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Rumor: NVIDIA might again tap Samsung’s 8nm process node to manufacture future AMPERE RTX 30-series GPUs

According to a recent report coming via The Korea Economic Daily (KED), NVIDIA might once again tap Samsung’s 8nm process nodes to fab its next-gen Ampere GPUs, or the remaining SKUs which are currently on the company’s roadmap, for example the RTX 30 SUPER series GPUs.

This would be Nvidia’s second contract with Samsung.  Samsung’s 8nm process has suffered from low yield issues, and this has disrupted the supply of the current Ampere GPUs. Though, previously Jensen Huang had decided to go back to TSMC for its Ampere SUPER lineup, or whatever Nvidia decides to call it, but if this Korean published report is anything to go by, then the second contract is also going to Samsung.

Regardless, since this is just one report coming out of a Korean publication, you should treat this as a rumor, or take it with a grain of salt.

As per the report, Samsung has clinched a deal to make Nvidia’s rest of the upcoming Ampere GeForce RTX 30-series, using its 8-nanometer process technology, according to the semiconductor industry. The contract was confirmed on December 17th, 2020.

The exact value of the latest deal is still not very clear, but the industry estimates the contract is worth around 91 million USD, as a rough estimate. Samsung is expected to make the gaming chips at its Hwaseong plant.

Analysts said the contract is significant in that Samsung won the deal amid market talk that Nvidia’s new GPU has been in tight supply due to unsatisfactory and poor 8 nm process yield rates at its foundry partner Samsung, raising speculation that the US firm may hand over the contract to Taiwan Semiconductor Manufacturing Co. (TSMC).

“Industry officials said Nvidia has favored Samsung over TSMC in consideration of Samsung’s technology and the need for quick delivery of the chips. The RTX3080, priced at $699, the same as its previous model, has been in high demand because of a faster data processing speed.”

To advance its technological leadership, Samsung has introduced an extreme ultraviolet (EUV) lithography technology for 7 nm and other finer products/process nodes. The wavelength used in EUV is significantly also lower than other standard lithographic scanners.

“Through the more advanced 4 nanometer processing node, we’ll further narrow the gap with TSMC,” said Samsung’s foundry chief Choi.

With RTX 30-series, NVIDIA used Samsung’s 8nm nodes, and it had its issues during launch; however, now there seems to be supply issues as well. Nvidia’s new GeForce RTX 30 GPUs have been in tight supply due to unsatisfactory 8nm process yield rates at its foundry partner Samsung.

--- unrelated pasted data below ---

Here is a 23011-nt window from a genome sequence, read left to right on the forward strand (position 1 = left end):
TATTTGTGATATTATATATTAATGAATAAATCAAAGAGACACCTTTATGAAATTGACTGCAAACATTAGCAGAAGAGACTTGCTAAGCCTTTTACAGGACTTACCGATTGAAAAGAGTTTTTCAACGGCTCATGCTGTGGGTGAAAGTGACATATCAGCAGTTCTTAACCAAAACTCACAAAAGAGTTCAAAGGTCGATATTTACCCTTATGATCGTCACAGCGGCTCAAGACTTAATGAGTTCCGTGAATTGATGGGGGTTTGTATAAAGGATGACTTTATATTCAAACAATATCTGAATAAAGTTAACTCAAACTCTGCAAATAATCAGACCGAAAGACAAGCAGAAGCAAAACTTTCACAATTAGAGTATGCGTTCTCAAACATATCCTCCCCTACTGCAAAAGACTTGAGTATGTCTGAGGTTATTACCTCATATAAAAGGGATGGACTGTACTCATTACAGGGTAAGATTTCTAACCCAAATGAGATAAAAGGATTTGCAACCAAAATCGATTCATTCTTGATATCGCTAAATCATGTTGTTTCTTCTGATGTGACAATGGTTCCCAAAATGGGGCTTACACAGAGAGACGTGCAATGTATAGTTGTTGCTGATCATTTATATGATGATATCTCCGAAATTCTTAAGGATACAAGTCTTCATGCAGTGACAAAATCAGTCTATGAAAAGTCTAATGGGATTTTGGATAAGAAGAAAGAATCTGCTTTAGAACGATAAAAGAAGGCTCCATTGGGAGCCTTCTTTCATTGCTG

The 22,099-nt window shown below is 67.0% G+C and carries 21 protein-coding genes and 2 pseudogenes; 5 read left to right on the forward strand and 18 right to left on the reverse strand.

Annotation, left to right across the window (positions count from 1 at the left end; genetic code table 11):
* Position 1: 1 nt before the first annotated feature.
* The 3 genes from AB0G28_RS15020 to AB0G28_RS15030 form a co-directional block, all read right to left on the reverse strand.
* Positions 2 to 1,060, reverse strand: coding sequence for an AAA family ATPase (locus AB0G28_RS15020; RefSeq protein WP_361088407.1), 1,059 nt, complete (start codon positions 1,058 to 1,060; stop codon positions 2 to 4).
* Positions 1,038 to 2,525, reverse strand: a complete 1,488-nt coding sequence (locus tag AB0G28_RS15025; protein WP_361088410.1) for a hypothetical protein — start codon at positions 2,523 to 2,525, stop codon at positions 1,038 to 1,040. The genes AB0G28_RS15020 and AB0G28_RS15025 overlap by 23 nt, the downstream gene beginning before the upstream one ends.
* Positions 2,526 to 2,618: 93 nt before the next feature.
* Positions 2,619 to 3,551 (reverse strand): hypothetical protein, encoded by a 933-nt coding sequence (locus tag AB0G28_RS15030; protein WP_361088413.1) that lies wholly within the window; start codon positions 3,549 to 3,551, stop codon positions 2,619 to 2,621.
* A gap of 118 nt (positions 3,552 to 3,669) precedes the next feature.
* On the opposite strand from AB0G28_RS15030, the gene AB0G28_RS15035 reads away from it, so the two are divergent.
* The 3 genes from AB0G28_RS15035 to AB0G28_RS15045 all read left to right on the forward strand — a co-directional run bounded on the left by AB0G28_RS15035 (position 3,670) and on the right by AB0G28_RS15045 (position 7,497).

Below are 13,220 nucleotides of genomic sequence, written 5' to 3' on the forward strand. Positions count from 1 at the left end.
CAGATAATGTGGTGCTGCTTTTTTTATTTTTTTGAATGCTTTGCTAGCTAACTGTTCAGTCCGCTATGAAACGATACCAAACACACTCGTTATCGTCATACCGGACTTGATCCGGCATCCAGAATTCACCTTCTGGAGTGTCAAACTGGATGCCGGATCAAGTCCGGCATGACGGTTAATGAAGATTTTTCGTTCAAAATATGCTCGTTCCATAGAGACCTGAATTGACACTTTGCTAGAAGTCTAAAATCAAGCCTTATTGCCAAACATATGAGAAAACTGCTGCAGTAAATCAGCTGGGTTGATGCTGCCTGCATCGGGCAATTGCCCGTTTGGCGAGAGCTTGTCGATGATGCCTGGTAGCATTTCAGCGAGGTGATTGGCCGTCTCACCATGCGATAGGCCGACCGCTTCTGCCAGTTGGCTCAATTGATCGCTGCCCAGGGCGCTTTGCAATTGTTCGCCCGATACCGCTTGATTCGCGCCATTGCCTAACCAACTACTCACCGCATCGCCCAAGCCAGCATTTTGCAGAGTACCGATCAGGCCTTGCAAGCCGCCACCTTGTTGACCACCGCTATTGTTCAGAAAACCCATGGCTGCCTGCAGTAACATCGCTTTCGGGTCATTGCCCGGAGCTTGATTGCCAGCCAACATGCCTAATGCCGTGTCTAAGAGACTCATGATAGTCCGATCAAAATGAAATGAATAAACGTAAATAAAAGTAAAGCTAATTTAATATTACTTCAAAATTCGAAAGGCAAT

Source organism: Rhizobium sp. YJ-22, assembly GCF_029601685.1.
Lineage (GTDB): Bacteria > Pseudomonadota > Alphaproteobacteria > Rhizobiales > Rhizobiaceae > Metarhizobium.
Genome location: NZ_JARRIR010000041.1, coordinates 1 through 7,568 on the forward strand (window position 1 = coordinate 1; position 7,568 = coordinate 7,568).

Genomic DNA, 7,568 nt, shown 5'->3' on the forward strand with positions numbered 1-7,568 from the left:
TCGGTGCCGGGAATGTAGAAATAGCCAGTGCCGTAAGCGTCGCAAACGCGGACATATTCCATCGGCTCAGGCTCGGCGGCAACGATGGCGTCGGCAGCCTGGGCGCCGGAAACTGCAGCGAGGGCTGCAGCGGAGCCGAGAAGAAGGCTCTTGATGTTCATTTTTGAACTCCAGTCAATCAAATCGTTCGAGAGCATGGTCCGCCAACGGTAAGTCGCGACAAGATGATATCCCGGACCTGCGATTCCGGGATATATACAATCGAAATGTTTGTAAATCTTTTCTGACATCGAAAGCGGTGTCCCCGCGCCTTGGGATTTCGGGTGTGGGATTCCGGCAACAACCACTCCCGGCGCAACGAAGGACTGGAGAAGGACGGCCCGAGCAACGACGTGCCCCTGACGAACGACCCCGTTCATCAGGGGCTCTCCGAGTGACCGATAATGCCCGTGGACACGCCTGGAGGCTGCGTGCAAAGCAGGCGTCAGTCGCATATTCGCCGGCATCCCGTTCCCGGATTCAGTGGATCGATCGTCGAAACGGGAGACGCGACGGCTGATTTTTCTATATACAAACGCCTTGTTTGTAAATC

Already getting hold of an RTX 3080 or RTX 3090 is very hard and adding to this the problems will likely increase. However, mid-range cards like RTX 3070 and RTX 3060 Ti are found to be in stock sometimes but due to the increased demand from gamers, they are getting sold out soon as well.

In the meantime, it has also been reported that NVIDIA will end the production of RTX 20 series Super cards. Surely, the RTX 2060 and GTX 16-series will be in production until their Ampere replacements come to the market.

According to Nvidia CEO Jensen Huang, GeForce RTX 30-series GPU shortages will last until 2021. A recent report coming via Cowcotland also claims that the RTX 30-series GPU production and supply is being bottlenecked by GDDR6 Memory scarcity as well.

Both AMD and NVIDIA have been hit by GDDR6 supply constraints. The RTX 3080 and 3090 GPUs are expected to be less impacted by this problem as they sport the GDDR6X Memory type.

“According to our sources, it will take weeks for the situation to return to normal, which means that the availability of all models will not improve until February, even by blocking the release of some models (such as the 6900XT Custom)”, – Aurélien LAGNY, Cowcotland.

In a recent webcast, NVIDIA also confirmed that global shortages of wafers, substrate, and components are affecting the availability of the Ampere graphics cards. The company admits that there are constraints beyond chip supply, so the issue with shortages is indeed very complicated.

“We do have supply constraints and our supply constraints do expand past what we are seeing in terms of wafers and silicon, but yes some constrains are in substrates and components,” said Colette Kress, CFO of Nvidia, at Credit Suisse 24th Annual Technology Conference. “We continue to work during the quarter on our supply and we believe though that demand will probably exceed supply in Q4 for overall gaming.”

Even if the supply constraint was solved, it would take a couple of more months for the production and supply channels to catch up with demand.

Stay tuned for more!